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Monday, 8 July, 2002, 16:31 GMT 17:31 UK
Euro move splits eisteddfod town
Llangollen
Llangollen is ready to welcome Eisteddfod competitors

The European flags flutter in the summer breeze and signs declaring Llangollen the UK's first official eurozone feature in a number of shops, bars and restaurants.

In fact, overseas visitors and competitors from across Europe arriving in the town could be forgiven for thinking they have not travelled abroad at all.

Richard Lucas, shopkeeper
Richard Lucas is in favour of the euro

The small market town in north east Wales has been gearing up for the start of the 56th annual International Musical Eisteddfod.

The festival has become known for its international flavour, but this year even the money will be European.

For the first time since the festival began in 1947, many retailers will accept foreign currency along with the British pound.

Euros will keep the cash registers flowing after politicians and local traders decided to accept the money freely.

Many of the 100,000 visitors to the colourful event are expected to pay for goods the European way.

One visitor, Amanda Keow from Northern Ireland, said she wished she had known about the scheme sooner.

"I really think accepting euros is the way everything's heading, it makes life a lot simpler.


The vast majority of my customers are adamant that they do no want the euro at all, never mind for a week

Peter Longlands, shopkeeper

"We were all running around before we came away to try and get Bank of England notes gathered up and you're only going across to Wales.

"If we'd have known we could have just got euros," she added.

Although many competitors will not arrive until Monday evening, there is air of anticipation around the streets of Llangollen.

Many traders feel accepting euros will help visitors enjoy their stay in Wales.

Richard Lucas, co-proprietor of West Coast Trader Company in Llangollen, said he has already accepted the currency.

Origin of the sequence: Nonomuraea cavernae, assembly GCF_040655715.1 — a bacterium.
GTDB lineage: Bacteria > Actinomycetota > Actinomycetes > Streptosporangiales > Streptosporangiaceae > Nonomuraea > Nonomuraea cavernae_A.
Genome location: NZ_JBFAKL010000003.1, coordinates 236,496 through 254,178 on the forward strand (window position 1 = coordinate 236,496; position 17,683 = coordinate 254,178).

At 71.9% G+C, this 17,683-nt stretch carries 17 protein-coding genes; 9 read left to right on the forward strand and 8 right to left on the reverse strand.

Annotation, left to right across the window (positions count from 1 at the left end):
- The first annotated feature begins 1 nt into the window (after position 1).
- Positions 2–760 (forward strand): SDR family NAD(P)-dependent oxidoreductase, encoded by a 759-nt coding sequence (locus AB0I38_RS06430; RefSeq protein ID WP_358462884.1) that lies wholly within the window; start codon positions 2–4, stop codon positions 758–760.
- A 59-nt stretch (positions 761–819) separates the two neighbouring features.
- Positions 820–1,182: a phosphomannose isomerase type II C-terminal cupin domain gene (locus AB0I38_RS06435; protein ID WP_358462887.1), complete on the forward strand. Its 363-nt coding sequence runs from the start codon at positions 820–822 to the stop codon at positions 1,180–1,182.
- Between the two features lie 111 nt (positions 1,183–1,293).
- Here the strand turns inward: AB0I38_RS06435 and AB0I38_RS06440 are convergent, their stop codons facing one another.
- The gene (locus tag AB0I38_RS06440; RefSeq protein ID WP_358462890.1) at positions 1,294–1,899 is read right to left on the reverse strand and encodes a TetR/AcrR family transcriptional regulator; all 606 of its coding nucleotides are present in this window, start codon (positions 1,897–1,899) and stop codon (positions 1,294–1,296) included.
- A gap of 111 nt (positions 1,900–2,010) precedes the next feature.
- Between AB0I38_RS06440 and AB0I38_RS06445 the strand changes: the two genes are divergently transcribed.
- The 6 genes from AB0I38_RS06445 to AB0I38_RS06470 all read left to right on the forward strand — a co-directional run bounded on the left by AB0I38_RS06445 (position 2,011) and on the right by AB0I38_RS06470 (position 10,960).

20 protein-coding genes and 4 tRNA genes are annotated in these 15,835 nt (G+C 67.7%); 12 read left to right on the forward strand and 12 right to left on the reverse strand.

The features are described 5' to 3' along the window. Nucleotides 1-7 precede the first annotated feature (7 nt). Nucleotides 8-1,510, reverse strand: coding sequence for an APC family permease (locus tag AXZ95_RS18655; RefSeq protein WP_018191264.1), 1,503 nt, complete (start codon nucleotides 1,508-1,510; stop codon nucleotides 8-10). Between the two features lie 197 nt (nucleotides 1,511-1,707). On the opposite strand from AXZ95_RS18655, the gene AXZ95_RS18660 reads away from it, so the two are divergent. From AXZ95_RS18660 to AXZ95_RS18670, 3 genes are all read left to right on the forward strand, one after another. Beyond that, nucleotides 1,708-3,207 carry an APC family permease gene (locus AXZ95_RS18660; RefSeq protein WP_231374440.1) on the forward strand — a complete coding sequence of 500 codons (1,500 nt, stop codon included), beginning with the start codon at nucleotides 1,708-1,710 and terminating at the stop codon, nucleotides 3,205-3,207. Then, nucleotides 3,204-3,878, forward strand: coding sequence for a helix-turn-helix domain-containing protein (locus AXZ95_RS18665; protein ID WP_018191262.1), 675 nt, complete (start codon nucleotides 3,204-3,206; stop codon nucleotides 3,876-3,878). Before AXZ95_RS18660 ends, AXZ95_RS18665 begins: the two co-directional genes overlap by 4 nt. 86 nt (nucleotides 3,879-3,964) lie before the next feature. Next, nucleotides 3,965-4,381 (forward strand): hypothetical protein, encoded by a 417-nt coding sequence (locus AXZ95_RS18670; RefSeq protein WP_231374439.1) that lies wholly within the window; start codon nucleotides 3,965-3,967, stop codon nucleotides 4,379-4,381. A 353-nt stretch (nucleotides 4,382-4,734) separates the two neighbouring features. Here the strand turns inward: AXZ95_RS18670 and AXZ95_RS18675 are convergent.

"We started accepting the currency four to five weeks ago in response to customer demand.

Eurozone condemned

"We thought the euro scheme for eisteddfod week was a brilliant piece of marketing."

Mr Lucas said the scheme has proved popular.

"We know that we have foreign visitors here and they have euros in their pocket and some of them went to spend euros."

Before the festival got under way some fears had been expressed that tills would not be able to cope with two separate currencies.

However, a number of stores and bars have installed converters on their cash machines to ensure people get the right amount of change.

But not everyone is in favour of the move towards the euro.

Euro sign
Many shops will accept euros

Among them is Peter Longlands who owns a budget store in the town.

"The vast majority of my customers are adamant that they do no want the euro at all, never mind for a week," he said.

"It's a terrible system to use because the value of items I sell are fairly low, so to go into a conversion is difficult and I get busy.

"To convert the till would be costly - I'm not geared up to check the exchange rate every day.

"I sell things from 10p upwards so the profit is very low and I could lose this profit in the exchange rate."


More news from north east Wales
See also:

08 Jul 02 | Wales
13 May 02 | Wales
20 May 02 | Wales
12 Jun 02 | Wales
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